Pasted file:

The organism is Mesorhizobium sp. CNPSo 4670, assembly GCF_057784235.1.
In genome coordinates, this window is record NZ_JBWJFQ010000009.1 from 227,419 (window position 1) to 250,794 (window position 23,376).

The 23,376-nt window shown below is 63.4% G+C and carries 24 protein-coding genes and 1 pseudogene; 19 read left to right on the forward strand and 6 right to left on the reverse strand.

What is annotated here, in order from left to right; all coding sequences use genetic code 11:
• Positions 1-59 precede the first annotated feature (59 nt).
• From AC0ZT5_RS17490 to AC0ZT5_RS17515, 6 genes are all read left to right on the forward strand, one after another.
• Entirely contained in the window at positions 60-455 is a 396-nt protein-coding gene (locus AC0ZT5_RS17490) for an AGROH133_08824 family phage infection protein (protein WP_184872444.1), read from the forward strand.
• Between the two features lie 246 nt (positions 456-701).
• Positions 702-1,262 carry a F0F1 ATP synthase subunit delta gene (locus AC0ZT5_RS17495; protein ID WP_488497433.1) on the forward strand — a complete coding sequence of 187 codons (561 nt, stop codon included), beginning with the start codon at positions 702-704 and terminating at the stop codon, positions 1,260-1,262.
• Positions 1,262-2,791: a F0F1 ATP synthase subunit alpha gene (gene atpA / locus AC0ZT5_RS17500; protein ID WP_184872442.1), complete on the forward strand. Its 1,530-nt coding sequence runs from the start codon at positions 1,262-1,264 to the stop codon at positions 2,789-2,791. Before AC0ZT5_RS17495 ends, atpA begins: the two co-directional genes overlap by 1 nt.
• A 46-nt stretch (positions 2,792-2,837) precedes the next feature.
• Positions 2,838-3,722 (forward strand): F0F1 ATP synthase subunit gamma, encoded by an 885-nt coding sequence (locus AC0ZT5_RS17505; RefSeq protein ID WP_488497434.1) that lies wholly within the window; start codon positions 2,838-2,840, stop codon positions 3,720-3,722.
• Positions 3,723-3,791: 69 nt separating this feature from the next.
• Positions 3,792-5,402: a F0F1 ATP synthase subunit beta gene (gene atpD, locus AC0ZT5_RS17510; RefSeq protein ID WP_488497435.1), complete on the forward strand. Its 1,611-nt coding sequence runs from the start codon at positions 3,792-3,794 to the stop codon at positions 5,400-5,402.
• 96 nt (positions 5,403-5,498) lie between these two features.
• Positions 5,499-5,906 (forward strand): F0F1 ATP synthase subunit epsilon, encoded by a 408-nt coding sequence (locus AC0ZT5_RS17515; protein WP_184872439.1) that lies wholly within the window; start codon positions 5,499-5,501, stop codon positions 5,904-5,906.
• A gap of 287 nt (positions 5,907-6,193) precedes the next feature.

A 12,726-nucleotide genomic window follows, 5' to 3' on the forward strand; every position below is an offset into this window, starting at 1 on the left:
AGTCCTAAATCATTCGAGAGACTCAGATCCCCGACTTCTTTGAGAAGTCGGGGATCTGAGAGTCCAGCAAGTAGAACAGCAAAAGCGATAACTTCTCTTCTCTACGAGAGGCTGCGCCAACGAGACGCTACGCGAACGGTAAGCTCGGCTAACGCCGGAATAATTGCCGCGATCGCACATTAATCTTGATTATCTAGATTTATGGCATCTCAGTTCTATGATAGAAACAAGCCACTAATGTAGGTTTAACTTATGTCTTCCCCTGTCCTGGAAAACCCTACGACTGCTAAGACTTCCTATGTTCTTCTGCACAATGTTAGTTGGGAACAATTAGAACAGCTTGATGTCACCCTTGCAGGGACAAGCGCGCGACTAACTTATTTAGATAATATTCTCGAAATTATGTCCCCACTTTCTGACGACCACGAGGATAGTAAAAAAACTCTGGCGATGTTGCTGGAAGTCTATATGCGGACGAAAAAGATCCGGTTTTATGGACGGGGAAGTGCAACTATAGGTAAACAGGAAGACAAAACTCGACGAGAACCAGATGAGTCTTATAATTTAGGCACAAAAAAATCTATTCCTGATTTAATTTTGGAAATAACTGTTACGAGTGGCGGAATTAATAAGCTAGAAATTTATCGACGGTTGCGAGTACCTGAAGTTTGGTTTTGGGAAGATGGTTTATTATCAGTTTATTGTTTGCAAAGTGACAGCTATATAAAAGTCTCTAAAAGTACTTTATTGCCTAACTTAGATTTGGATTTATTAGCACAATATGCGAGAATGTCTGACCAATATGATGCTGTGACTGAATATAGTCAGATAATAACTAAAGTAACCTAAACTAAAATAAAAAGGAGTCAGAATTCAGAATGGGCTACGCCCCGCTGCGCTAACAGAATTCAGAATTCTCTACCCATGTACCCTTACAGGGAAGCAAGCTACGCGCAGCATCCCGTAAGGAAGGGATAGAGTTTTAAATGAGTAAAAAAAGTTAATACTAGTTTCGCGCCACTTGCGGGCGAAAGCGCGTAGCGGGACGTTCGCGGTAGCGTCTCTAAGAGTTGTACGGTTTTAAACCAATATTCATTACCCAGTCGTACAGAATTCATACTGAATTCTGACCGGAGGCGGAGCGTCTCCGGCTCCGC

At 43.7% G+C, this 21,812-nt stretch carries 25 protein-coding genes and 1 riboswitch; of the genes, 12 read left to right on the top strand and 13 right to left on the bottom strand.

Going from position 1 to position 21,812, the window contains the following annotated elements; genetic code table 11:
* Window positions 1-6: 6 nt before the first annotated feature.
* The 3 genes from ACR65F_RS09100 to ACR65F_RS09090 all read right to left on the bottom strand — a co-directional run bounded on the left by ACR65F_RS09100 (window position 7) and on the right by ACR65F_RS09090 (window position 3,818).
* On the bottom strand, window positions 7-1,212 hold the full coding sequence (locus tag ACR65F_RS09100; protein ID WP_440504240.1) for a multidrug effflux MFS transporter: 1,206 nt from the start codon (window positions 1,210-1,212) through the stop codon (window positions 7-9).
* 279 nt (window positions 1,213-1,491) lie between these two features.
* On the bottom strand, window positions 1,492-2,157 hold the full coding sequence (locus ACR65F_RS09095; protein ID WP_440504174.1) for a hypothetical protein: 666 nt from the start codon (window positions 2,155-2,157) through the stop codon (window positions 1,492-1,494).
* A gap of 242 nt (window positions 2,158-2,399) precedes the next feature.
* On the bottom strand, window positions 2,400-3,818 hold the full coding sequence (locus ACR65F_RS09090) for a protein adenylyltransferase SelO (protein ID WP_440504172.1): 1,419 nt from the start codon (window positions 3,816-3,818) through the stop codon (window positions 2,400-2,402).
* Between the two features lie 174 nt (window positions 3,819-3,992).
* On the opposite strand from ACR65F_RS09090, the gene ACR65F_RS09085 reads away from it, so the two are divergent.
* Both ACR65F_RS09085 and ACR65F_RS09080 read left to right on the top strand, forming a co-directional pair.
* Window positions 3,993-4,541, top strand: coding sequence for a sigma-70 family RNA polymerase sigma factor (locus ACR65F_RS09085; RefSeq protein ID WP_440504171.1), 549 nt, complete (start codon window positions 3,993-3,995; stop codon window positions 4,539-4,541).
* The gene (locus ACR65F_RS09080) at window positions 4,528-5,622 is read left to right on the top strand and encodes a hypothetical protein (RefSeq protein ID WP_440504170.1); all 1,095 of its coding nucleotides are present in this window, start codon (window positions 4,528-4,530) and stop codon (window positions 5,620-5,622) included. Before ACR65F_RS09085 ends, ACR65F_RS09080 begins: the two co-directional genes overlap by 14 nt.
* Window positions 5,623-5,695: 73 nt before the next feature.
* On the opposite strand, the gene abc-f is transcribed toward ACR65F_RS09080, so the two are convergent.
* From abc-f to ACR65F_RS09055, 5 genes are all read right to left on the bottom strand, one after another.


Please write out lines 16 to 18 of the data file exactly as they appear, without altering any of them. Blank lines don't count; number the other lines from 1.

• Positions 5,499-5,906 (forward strand): F0F1 ATP synthase subunit epsilon, encoded by a 408-nt coding sequence (locus AC0ZT5_RS17515; protein WP_184872439.1) that lies wholly within the window; start codon positions 5,499-5,501, stop codon positions 5,904-5,906.
• A gap of 287 nt (positions 5,907-6,193) precedes the next feature.

A 12,726-nucleotide genomic window follows, 5' to 3' on the forward strand; every position below is an offset into this window, starting at 1 on the left: